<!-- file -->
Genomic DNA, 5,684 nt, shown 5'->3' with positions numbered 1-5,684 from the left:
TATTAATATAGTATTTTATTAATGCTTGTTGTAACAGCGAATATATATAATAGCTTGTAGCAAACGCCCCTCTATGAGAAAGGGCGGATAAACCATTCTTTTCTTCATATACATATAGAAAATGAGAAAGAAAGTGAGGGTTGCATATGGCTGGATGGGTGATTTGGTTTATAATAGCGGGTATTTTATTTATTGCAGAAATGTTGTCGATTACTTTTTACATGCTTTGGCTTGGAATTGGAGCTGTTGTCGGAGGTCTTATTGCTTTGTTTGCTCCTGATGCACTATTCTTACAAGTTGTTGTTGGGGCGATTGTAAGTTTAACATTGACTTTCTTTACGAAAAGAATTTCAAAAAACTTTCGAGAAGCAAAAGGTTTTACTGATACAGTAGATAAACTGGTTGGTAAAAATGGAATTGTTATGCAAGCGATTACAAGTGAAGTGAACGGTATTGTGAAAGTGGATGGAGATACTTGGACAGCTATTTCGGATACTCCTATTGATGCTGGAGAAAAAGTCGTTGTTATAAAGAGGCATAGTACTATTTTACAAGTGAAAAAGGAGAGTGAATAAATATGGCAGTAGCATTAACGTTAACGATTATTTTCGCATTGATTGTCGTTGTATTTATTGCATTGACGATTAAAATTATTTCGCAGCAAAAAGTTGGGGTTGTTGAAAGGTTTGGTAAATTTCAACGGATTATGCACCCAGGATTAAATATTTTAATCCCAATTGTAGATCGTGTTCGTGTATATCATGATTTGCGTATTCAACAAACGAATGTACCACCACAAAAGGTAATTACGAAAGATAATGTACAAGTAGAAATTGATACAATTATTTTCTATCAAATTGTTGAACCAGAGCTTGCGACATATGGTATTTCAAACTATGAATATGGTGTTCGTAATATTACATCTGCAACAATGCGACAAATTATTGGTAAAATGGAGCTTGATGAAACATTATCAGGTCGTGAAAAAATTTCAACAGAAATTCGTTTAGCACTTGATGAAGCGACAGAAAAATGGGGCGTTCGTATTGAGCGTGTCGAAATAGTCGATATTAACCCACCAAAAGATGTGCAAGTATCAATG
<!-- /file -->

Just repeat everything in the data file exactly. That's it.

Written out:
Genomic DNA, 5,684 nt, shown 5'->3' with positions numbered 1-5,684 from the left:
TATTAATATAGTATTTTATTAATGCTTGTTGTAACAGCGAATATATATAATAGCTTGTAGCAAACGCCCCTCTATGAGAAAGGGCGGATAAACCATTCTTTTCTTCATATACATATAGAAAATGAGAAAGAAAGTGAGGGTTGCATATGGCTGGATGGGTGATTTGGTTTATAATAGCGGGTATTTTATTTATTGCAGAAATGTTGTCGATTACTTTTTACATGCTTTGGCTTGGAATTGGAGCTGTTGTCGGAGGTCTTATTGCTTTGTTTGCTCCTGATGCACTATTCTTACAAGTTGTTGTTGGGGCGATTGTAAGTTTAACATTGACTTTCTTTACGAAAAGAATTTCAAAAAACTTTCGAGAAGCAAAAGGTTTTACTGATACAGTAGATAAACTGGTTGGTAAAAATGGAATTGTTATGCAAGCGATTACAAGTGAAGTGAACGGTATTGTGAAAGTGGATGGAGATACTTGGACAGCTATTTCGGATACTCCTATTGATGCTGGAGAAAAAGTCGTTGTTATAAAGAGGCATAGTACTATTTTACAAGTGAAAAAGGAGAGTGAATAAATATGGCAGTAGCATTAACGTTAACGATTATTTTCGCATTGATTGTCGTTGTATTTATTGCATTGACGATTAAAATTATTTCGCAGCAAAAAGTTGGGGTTGTTGAAAGGTTTGGTAAATTTCAACGGATTATGCACCCAGGATTAAATATTTTAATCCCAATTGTAGATCGTGTTCGTGTATATCATGATTTGCGTATTCAACAAACGAATGTACCACCACAAAAGGTAATTACGAAAGATAATGTACAAGTAGAAATTGATACAATTATTTTCTATCAAATTGTTGAACCAGAGCTTGCGACATATGGTATTTCAAACTATGAATATGGTGTTCGTAATATTACATCTGCAACAATGCGACAAATTATTGGTAAAATGGAGCTTGATGAAACATTATCAGGTCGTGAAAAAATTTCAACAGAAATTCGTTTAGCACTTGATGAAGCGACAGAAAAATGGGGCGTTCGTATTGAGCGTGTCGAAATAGTCGATATTAACCCACCAAAAGATGTGCAAGTATCAATG